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Wider, deeper opening up to reshape China’s economic landscape

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Via China Daily

At a key economic conference earlier this month, China’s policymakers said opening up will continue to develop on a larger scale and at a deeper level. [Photo/IC]

BEIJING — Opening up has been among the major policy moves that underpinned China’s stellar economic growth over the past decades, and even though protectionism is on the rise, the country has been steadily delivering its promise of opening its doors wider.

At a key economic conference earlier this month, China’s policymakers said opening up will continue to develop on a larger scale and at a deeper level.

Foreign investment will be facilitated and better protected. The country will further shorten the negative list for foreign investment, lower the overall tariff level, and encourage enterprises to diversify export markets, said a statement released after the Central Economic Work Conference, which charted the course for economic work in 2020.

Covering a wider range of areas and deeper institutional reforms, the new round of opening up will help develop a new economic landscape for China and the world at large, analysts said.

More balanced opening up

When China first opened up, the government conducted trials and experiments in coastal areas first and then expanded them to central and western regions several years later.

Over the past decade, however, China improved the balance in opening different areas and quickened its pace of opening the central and western regions.

China has unveiled 17 state-level new areas since 2010, including six in the east, five in the central and six in the west. The almost equal numbers showed the country’s efforts to further opening up in all regions to promote balanced development.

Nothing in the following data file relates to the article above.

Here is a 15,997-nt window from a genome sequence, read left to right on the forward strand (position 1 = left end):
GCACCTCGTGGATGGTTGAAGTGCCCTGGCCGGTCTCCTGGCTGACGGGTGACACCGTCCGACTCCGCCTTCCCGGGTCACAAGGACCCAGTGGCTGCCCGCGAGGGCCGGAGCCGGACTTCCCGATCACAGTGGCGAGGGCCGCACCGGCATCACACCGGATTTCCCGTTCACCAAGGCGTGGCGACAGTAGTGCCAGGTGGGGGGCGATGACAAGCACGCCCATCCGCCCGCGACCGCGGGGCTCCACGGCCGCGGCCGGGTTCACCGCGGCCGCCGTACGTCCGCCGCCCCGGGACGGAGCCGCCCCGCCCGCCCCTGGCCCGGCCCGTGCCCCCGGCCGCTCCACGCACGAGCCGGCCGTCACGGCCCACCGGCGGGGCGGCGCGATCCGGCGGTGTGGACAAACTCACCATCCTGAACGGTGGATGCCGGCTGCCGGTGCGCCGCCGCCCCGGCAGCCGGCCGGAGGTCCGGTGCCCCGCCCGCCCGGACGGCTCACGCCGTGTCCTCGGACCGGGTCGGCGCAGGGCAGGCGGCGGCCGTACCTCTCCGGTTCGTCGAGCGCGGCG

In addition, pilot free trade zones (FTZs) in central and western regions outnumbered those in eastern areas.

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In 2019 alone, China approved six pilot FTZs, bringing the total number to 18.

The six new FTZs are located in the landlocked province in Yunnan in the southwest; Heilongjiang, the northeastern province of China’s old industrial bases; the southern Guangxi Zhuang autonomous region; and the coastal provinces of Shandong, Jiangsu and Hebei.

Guangxi, Heilongjiang and Yunnan have relatively small economic sizes among provincial-level regions, whereas Jiangsu and Shandong are more prosperous.

“It is clear that the government wants to seek greater synergy of opening up among different parts of the country,” said Bai Ming, an expert with a research institute affiliated to China’s Commerce Ministry.

More institutional opening up

Different from the basic opening up of commodity factors and market, China now aims to establish a new round of opening up featuring institutional and systemic openness.

China has taken solid steps to push for institutional opening up including implementing the pre-establishment national treatment, shortening the negative list for foreign investment, and protecting intellectual property rights.

“China is entering a new stage of institutional and rule-based opening up, which is more advanced compared with the opening up of the market,” said Zhang Monan, a research fellow of the China Center for International Economic Exchanges.

A top priority of developing a higher-level open economy is to create a market system that is in line with international rules, regulations, management and standards.

A landmark foreign investment law and a regulation on optimizing the business environment will come into effect at the start of 2020, which provide the legal bedrock for facilitating foreign investors’ access to the Chinese market.

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“Further institutional opening up will present significant business opportunities for foreign companies and investors,” Zhang said.

“More opening-up measures are in the pipeline” as the country is determined to open its economy wider, Bai noted.


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